# [SOLVED] Definite Integral, &amp; Partial fractions

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• Sep 15th 2008, 09:59 PM
matt3D
[SOLVED] Definite Integral, &amp; Partial fractions
Hi, I have the problem: $\int_{-1}^{3} \frac {x^3+3}{x^2+10x+21}dx$ The denominator was actually $(x+7)(x+3)$ but I know that the degree is higher in the numerator so polynomial long division needs to occur. After I do polynomial division I get $x^2+10x+21 \times \frac {x-10}{207+79x}$after this I get stuck. Usually the denominator has a $x^2$ or higher, then I could break it up but this time it doesn't.
Thanks,
Matt
• Sep 15th 2008, 10:04 PM
Jameson
I'll just say that I think this should break up like you're talking about. The degree of the numerator is larger than the denominator so you will have a remainder unless it divides evenly, which it doesn't. Try the division again. I'll check it soon.
• Sep 15th 2008, 10:09 PM
Jameson
Ok I did it using online software to be fast :) but i get $x-10+\frac{79x+210}{x^2+10x+21}$.
• Sep 15th 2008, 10:15 PM
matt3D
oops, I actually meant $x-10+ \frac {213+79x}{x^2+10x+21}$ I got 213 not 210...? in the long division at the end I have 3-(-210)...
• Sep 15th 2008, 10:16 PM
Jameson
Quote:

Originally Posted by matt3D
oops, I actually meant $x^2+10x+21+ \frac {207+79x}{x^2+10x+21}$

The first term shouldn't be the denominator of the original term, it should be the answer to the division and the second term is the remainder. Make sense?
• Sep 15th 2008, 10:20 PM
matt3D
Quote:

Originally Posted by Jameson
The first term shouldn't be the denominator of the original term, it should be the answer to the division and the second term is the remainder. Make sense?

Yea, I got it now... but our answers for the long division are different.
• Sep 15th 2008, 10:22 PM
Jameson
Quote:

Originally Posted by matt3D
Yea, I got it now... but our answers for the long division are different.

Go to this site, long divide polynomials, type in your two poly. and it will divide them and show the work.
• Sep 15th 2008, 10:22 PM
11rdc11
Quote:

Originally Posted by matt3D
Yea, I got it now... but our answers for the long division are different.

Show us your steps for the long divison
• Sep 15th 2008, 10:32 PM
matt3D
My answer is correct, I just confirmed it by that website...(Nod)
• Sep 15th 2008, 10:33 PM
Jameson
Quote:

Originally Posted by matt3D
My answer is correct, I just confirmed it by that website...(Nod)

Great! Sorry about my error then. Can you finish the problem now?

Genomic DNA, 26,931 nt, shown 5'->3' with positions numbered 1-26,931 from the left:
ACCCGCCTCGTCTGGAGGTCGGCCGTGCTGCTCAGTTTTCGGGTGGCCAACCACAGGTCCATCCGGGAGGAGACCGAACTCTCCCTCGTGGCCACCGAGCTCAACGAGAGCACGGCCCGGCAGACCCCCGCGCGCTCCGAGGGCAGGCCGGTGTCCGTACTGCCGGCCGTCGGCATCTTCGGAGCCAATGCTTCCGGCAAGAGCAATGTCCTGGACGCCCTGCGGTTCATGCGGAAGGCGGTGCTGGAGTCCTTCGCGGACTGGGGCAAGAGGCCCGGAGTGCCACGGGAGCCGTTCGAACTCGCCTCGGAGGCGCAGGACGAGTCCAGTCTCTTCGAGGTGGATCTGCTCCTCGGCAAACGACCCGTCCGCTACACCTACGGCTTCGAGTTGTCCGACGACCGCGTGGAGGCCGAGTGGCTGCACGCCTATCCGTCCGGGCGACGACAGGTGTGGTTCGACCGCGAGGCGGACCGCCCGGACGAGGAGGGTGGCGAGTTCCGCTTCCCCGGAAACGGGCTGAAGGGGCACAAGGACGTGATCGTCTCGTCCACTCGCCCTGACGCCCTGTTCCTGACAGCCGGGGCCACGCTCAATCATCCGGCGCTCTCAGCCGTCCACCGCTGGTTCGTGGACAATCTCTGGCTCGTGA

• Sep 15th 2008, 10:34 PM
matt3D
Quote:

Originally Posted by Jameson
Great! Sorry about my error then. Can you finish the problem now?

No, heh, after that I need help... (Wait)
• Sep 15th 2008, 10:38 PM
11rdc11
Quote:

Originally Posted by matt3D
No, heh, after that I need help... (Wait)

Nope jameson is right. Multiply your answer out and you will see you don't get the original equation
• Sep 15th 2008, 10:43 PM
Jameson
Ok so if this is the correct division then let's look at it.

The first term is easy obviously.

The second looks like it could be a u-sub problem, but it won't quite work so like your title says, let's use partial fractions.

Factoring the denom. we get (x+3) and (x+7). So we know that this should expand into two terms with some constant term in the numerator. Let's say that $\frac{79x+210}{x^2+10x+21}=\frac{A}{x+3}+\frac{B}{ x+7}$. Now to solve for A and B multiply all terms by the denom. of the first term and you'll get $79x+210=A(x+7)+B(x+3)$. The easiest way to find A and B now is first let x=-7 and find B, then x=-3 and find A.

With me?
• Sep 15th 2008, 10:44 PM
Jameson
Quote:

Originally Posted by 11rdc11
Nope jameson is right. Multiply your answer out and you will see you don't get the original equation

Cool I was right. Above post edited for this now.
• Sep 15th 2008, 10:50 PM
11rdc11
Yep the first term after doing long division can't be $x^2$. It would have to be x because x times $x^2$ equals $x^3$. Now if the first term was $x^2$ we would have $x^2$ times $x^2$ which would be $x^4$

Oops stand corrected! I didn't notice matt3d corrected his long division and he is correct it 213 not 210. Well everything Jameson said to do after with the partial fractions is correct. We all made minor mistakes lol.
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